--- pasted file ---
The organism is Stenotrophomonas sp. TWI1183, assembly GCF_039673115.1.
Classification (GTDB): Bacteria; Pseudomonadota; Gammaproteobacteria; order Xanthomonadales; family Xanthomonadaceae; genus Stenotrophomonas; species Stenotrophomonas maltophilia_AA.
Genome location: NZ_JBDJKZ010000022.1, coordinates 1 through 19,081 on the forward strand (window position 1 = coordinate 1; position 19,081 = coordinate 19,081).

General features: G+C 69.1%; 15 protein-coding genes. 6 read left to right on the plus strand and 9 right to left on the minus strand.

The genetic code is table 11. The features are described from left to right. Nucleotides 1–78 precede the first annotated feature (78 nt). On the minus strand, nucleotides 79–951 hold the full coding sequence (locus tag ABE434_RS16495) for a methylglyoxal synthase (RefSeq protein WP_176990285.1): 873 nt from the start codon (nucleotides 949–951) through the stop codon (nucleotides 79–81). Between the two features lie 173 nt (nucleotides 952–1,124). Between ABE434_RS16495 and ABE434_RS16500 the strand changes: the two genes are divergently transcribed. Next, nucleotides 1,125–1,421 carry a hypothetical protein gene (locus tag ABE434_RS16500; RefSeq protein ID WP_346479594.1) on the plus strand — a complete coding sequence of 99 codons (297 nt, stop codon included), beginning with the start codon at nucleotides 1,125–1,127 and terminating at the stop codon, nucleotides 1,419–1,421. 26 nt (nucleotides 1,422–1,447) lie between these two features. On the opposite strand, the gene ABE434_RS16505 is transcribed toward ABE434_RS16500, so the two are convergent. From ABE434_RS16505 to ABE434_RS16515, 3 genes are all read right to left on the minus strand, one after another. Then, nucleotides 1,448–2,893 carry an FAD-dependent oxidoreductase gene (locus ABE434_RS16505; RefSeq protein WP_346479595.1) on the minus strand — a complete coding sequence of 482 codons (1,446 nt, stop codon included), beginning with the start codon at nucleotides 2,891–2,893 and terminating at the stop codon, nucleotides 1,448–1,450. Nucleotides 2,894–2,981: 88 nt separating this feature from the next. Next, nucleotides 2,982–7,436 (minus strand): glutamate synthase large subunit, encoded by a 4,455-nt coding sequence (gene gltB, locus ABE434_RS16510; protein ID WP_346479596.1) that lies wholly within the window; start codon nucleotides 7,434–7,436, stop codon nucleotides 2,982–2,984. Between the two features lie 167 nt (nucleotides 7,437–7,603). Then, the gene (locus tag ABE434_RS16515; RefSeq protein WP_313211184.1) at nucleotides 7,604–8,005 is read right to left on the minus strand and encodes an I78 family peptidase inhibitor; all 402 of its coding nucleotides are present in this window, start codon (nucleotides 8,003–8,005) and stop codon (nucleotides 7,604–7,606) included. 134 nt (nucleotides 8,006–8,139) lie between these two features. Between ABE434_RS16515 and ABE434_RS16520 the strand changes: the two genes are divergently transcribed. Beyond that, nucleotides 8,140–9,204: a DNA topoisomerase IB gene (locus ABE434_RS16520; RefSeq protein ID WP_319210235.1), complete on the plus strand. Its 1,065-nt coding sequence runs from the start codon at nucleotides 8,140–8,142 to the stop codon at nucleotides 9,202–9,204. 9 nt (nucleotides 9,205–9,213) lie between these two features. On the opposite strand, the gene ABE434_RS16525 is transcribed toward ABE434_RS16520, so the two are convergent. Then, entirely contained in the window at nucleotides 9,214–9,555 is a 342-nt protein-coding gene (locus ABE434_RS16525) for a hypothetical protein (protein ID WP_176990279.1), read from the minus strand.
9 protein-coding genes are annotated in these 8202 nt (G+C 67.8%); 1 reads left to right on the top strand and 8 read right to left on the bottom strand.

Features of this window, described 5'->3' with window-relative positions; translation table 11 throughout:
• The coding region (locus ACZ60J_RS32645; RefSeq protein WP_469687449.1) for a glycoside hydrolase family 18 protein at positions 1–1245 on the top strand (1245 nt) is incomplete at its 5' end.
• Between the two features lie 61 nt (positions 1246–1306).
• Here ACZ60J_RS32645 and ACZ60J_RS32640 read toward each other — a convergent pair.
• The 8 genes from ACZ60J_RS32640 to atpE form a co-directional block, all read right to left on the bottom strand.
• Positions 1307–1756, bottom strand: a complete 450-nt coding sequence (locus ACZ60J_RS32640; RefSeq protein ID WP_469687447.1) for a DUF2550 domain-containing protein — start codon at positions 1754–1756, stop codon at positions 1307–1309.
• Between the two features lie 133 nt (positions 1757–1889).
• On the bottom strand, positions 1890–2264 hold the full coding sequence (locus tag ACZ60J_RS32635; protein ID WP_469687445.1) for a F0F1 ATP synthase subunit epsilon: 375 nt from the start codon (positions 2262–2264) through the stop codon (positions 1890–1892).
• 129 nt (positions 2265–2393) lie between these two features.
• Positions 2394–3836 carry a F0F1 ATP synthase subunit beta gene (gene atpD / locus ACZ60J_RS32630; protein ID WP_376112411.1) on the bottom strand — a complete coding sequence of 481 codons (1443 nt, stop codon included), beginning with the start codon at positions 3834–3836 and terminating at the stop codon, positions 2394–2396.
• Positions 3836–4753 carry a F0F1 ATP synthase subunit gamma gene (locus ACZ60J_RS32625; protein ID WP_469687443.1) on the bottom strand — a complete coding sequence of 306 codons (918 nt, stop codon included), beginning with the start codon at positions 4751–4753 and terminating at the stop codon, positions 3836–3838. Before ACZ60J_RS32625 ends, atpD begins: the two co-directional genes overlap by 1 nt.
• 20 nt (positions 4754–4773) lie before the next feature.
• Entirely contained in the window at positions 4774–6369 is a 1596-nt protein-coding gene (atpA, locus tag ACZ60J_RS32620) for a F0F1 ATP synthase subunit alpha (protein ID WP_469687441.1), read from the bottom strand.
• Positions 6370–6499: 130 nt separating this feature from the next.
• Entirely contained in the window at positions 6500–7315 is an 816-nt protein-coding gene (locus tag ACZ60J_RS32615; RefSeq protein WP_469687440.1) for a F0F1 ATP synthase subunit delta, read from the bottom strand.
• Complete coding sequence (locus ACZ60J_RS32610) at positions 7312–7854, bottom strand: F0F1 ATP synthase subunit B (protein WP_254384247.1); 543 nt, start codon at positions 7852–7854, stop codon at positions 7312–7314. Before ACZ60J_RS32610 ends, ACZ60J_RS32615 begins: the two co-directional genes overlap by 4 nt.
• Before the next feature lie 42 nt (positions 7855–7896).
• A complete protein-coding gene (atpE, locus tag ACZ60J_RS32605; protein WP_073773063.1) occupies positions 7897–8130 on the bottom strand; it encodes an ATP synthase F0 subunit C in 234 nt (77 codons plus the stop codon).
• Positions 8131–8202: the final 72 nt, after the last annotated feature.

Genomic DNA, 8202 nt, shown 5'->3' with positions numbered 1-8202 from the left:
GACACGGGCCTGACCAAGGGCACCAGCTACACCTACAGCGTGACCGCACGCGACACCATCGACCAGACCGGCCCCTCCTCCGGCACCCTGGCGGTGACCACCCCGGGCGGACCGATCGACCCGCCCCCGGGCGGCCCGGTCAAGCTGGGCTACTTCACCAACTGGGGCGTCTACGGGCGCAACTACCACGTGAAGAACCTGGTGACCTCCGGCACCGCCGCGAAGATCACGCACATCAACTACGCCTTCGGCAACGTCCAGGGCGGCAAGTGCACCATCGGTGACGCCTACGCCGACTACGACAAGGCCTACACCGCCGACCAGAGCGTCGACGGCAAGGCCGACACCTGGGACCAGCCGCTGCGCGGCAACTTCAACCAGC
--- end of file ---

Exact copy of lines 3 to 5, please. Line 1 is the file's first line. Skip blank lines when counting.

Genome location: NZ_JBDJKZ010000022.1, coordinates 1 through 19,081 on the forward strand (window position 1 = coordinate 1; position 19,081 = coordinate 19,081).

General features: G+C 69.1%; 15 protein-coding genes. 6 read left to right on the plus strand and 9 right to left on the minus strand.

The genetic code is table 11. The features are described from left to right. Nucleotides 1–78 precede the first annotated feature (78 nt). On the minus strand, nucleotides 79–951 hold the full coding sequence (locus tag ABE434_RS16495) for a methylglyoxal synthase (RefSeq protein WP_176990285.1): 873 nt from the start codon (nucleotides 949–951) through the stop codon (nucleotides 79–81). Between the two features lie 173 nt (nucleotides 952–1,124). Between ABE434_RS16495 and ABE434_RS16500 the strand changes: the two genes are divergently transcribed. Next, nucleotides 1,125–1,421 carry a hypothetical protein gene (locus tag ABE434_RS16500; RefSeq protein ID WP_346479594.1) on the plus strand — a complete coding sequence of 99 codons (297 nt, stop codon included), beginning with the start codon at nucleotides 1,125–1,127 and terminating at the stop codon, nucleotides 1,419–1,421. 26 nt (nucleotides 1,422–1,447) lie between these two features. On the opposite strand, the gene ABE434_RS16505 is transcribed toward ABE434_RS16500, so the two are convergent. From ABE434_RS16505 to ABE434_RS16515, 3 genes are all read right to left on the minus strand, one after another. Then, nucleotides 1,448–2,893 carry an FAD-dependent oxidoreductase gene (locus ABE434_RS16505; RefSeq protein WP_346479595.1) on the minus strand — a complete coding sequence of 482 codons (1,446 nt, stop codon included), beginning with the start codon at nucleotides 2,891–2,893 and terminating at the stop codon, nucleotides 1,448–1,450. Nucleotides 2,894–2,981: 88 nt separating this feature from the next. Next, nucleotides 2,982–7,436 (minus strand): glutamate synthase large subunit, encoded by a 4,455-nt coding sequence (gene gltB, locus ABE434_RS16510; protein ID WP_346479596.1) that lies wholly within the window; start codon nucleotides 7,434–7,436, stop codon nucleotides 2,982–2,984. Between the two features lie 167 nt (nucleotides 7,437–7,603). Then, the gene (locus tag ABE434_RS16515; RefSeq protein WP_313211184.1) at nucleotides 7,604–8,005 is read right to left on the minus strand and encodes an I78 family peptidase inhibitor; all 402 of its coding nucleotides are present in this window, start codon (nucleotides 8,003–8,005) and stop codon (nucleotides 7,604–7,606) included. 134 nt (nucleotides 8,006–8,139) lie between these two features. Between ABE434_RS16515 and ABE434_RS16520 the strand changes: the two genes are divergently transcribed. Beyond that, nucleotides 8,140–9,204: a DNA topoisomerase IB gene (locus ABE434_RS16520; RefSeq protein ID WP_319210235.1), complete on the plus strand. Its 1,065-nt coding sequence runs from the start codon at nucleotides 8,140–8,142 to the stop codon at nucleotides 9,202–9,204. 9 nt (nucleotides 9,205–9,213) lie between these two features. On the opposite strand, the gene ABE434_RS16525 is transcribed toward ABE434_RS16520, so the two are convergent. Then, entirely contained in the window at nucleotides 9,214–9,555 is a 342-nt protein-coding gene (locus ABE434_RS16525) for a hypothetical protein (protein ID WP_176990279.1), read from the minus strand.